Leading up to Easter Sunday, people spend the week preparing food and cleaning their homes. I was able to help my host mom a little bit with some of the food preparations and learned a few new things as well.

On Saturday¬†I went out on an adventure to the city center piata to find and purchase “pasca”, ¬†a special Easter bread sold at this time of year. I quickly learned there are various types, sizes, and flavors of pasca, making my seemingly easy task a little more challenging. Plus, the vendors¬†I tried to talk with only spoke Russian and we played a great game of charades between Romanian and Russian so I could successfully come home with some pasca bread.

Special pasca Easter bread sold outside by a vendor in the city center.

Then, Easter morning my host dad and I woke up at 5:00 AM to make our way to the Orthodox church in the city center.

St. Nicholai church in the city center, about a 15 minute walk from our home.

We got in line with everyone else and my host dad arranged the basket of food on the ground so that the priest would come by and bless it. While he did that, I made my way into the church to place a candle in the church and to return with a lit candle. The fire from the candles originated from Jerusalem, which we later carried home with us to keep it going in the apartment.


After the basket of food was displayed with the lit candles, we waited for the priest to come and bless it.


We waited along with everyone else in the quietness of the morning as the sun was bursting through the sky to start the day.


Then, shortly after that, the priest came by and doused us and the display of food with holy water. Before doing so, money is placed in the bag that the first guy is holding while the second guy holds the bucket of holy water for the priest as he blesses each person in line with a generous amount of holy water.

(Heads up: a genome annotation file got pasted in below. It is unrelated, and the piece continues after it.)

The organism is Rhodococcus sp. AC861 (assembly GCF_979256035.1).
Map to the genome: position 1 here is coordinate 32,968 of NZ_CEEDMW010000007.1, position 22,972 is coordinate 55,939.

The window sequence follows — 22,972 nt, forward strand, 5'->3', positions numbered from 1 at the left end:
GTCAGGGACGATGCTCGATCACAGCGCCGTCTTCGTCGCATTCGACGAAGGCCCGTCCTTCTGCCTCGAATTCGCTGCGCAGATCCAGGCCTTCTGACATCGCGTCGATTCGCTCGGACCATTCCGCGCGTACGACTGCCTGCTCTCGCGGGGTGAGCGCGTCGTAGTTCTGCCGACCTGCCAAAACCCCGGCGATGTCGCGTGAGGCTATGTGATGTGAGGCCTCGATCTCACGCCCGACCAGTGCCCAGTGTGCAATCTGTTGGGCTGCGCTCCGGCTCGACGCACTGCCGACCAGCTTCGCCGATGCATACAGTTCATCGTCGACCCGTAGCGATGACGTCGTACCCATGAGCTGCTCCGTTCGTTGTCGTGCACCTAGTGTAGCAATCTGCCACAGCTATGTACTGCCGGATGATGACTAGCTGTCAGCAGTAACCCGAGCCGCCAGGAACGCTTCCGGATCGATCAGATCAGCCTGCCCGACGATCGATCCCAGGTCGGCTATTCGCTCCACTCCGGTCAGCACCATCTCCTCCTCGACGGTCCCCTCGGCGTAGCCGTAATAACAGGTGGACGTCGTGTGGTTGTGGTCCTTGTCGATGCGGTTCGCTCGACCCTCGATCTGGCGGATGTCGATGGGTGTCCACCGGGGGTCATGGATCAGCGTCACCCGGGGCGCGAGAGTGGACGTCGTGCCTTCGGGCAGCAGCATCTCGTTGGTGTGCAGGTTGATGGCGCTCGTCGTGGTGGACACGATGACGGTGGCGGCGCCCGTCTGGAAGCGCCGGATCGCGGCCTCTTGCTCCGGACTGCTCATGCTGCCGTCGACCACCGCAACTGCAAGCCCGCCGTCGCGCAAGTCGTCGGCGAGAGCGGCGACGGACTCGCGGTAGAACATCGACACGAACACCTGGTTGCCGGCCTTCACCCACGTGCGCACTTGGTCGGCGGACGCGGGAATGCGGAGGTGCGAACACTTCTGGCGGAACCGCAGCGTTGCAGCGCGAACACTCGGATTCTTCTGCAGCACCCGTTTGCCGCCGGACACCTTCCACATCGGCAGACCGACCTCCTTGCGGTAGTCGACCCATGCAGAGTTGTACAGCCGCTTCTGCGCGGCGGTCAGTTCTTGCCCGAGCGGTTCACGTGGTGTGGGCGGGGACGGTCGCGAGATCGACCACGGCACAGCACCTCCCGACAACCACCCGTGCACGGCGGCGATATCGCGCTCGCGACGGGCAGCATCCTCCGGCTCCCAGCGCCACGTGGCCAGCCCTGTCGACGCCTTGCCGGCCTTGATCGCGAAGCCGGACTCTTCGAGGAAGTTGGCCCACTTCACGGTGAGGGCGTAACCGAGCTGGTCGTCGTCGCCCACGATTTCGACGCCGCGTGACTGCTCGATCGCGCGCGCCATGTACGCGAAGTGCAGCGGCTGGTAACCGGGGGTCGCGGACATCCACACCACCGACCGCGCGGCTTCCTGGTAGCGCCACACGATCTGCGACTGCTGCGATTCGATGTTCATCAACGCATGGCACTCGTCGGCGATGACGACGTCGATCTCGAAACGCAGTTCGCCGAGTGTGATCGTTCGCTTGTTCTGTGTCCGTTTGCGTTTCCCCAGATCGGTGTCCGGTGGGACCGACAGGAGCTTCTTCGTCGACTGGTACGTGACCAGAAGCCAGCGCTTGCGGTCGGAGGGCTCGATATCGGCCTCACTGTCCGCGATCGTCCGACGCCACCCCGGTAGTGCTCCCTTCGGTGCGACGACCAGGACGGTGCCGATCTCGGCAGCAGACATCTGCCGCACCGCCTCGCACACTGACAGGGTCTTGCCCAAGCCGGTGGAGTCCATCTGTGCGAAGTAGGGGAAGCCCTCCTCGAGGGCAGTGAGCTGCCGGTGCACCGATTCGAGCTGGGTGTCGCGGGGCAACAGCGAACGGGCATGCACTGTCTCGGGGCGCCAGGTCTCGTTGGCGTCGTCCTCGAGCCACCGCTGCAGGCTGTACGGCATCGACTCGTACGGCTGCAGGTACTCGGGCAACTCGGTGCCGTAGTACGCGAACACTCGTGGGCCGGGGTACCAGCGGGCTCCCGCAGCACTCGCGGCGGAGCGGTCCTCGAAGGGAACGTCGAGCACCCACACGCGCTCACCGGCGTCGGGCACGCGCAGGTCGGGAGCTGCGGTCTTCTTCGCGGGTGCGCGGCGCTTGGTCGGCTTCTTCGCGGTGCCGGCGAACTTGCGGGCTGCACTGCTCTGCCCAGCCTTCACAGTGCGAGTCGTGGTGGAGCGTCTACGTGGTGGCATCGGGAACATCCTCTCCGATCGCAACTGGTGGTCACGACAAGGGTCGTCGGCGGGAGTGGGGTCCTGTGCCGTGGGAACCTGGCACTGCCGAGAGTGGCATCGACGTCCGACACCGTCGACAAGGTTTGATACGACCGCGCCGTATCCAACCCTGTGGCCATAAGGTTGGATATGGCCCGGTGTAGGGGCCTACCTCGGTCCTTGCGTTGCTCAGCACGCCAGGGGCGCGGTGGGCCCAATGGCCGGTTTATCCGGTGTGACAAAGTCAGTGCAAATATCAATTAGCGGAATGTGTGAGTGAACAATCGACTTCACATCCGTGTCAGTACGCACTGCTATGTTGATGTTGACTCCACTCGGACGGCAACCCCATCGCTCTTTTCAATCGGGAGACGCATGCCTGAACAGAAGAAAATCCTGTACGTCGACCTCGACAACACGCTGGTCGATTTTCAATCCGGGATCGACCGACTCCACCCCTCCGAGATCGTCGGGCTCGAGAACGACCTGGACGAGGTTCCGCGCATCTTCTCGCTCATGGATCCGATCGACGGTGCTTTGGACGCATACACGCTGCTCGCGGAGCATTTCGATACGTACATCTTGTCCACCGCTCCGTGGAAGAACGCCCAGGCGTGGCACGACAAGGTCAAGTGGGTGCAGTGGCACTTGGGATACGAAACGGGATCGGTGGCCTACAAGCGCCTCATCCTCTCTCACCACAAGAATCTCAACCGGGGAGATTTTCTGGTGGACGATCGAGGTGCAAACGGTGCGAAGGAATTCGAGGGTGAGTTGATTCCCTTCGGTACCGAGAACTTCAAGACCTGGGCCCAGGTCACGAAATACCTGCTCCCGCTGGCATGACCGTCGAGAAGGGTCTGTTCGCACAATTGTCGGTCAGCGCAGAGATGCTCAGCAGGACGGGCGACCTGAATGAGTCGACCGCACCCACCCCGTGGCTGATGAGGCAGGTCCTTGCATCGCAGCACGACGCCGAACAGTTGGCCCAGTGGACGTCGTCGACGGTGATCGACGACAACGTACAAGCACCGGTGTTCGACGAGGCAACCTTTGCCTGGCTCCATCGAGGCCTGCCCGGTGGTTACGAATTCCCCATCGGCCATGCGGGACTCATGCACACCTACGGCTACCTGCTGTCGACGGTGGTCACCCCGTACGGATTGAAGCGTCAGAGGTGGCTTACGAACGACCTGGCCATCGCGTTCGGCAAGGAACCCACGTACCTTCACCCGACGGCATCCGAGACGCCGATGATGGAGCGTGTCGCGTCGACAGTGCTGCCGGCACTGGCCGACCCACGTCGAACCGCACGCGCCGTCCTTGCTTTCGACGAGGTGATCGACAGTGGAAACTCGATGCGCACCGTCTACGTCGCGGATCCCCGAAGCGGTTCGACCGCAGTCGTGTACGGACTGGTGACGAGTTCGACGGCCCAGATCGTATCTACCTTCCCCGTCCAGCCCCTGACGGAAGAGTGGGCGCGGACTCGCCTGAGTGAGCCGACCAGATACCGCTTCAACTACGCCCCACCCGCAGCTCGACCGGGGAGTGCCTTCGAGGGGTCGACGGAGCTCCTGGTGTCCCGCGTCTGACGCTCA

He caught me by surprise and even “blessed” my cell phone in the process. My host dad and I had a good laugh about it all.

My host dad after being blessed by the priest.

After that, we packed up our basket of food and returned home to have the first meal of the day. But we couldn’t eat until we took part in the annual Easter cultural traditions. First stepping on the knife in the doorway before entering the rest of the way into the home. Next,¬†we each washed our hands in the basin then rubbed a red egg on our cheeks followed by some coins which we rubbed on our foreheads. Then we each put the coins into our pockets for good luck and lots of money for the year ahead.

Then we sat down around 6:00 AM to have our fist meal of the day starting off with traditional red hard boiled eggs. We each took turns initially cracking each other’s egg to see which one would not crack in the end. The person’s egg whose doesn’t crack is the “winner” – my host mom won this year.


We sat down to first eat the foods that had been blessed at the church along with some of the food that had been prepared the day before. We also started drinking cognac and wine in celebration of the Easter holiday.  So. much. food.

Just some of the food from our Easter breakfast.

After eating, we all went back to bed to wake up to repeat the eating, drinking, and sleeping at least 2 more times.

The celebrations will continue into tomorrow as most people have the day off work and into the weekend following celebrating memorial Easter.


{Photo Friday}: Let’s Eat Mamaliga

It’s time to share about this popular traditional dish: Mamaliga! The yellow sticky porridge-like-bread is made from yellow cornmeal and served with meat (we usually eat it with pork), scrambled eggs, sour cream, and brinza (homemade cheese).

As noted by Wikipedia, it is a traditional dish found in Romania, Moldova, and Western Ukraine. “Historically a peasant food, it was often used as a substitute for bread or even as a staple food in the poor rural areas. However, in the last decades it has emerged as an upscale dish available in the finest restaurants.”

I have been told many times by my host family that it is often eaten with your hands, as I try to use a fork to mix it all up and properly distribute the mamaliga with the other ingredients.

My host mom prepared mamaliga to eat this past week — so good!

{Photo Friday}: Turkish Coffee

Have you ever tried Turkish coffee? Not only is it served in a tiny beautiful ceramic teacup it brings a delicious flavorful coffee taste. I just returned from a quick 4 day trip in Istanbul, Turkey where I met a dear friend and her family for a quick visit. Such a fun-filled time visiting, sight-seeing, and trying new foods!


Tell me, where have you tasted the best coffee during your travels? Do you have a favorite?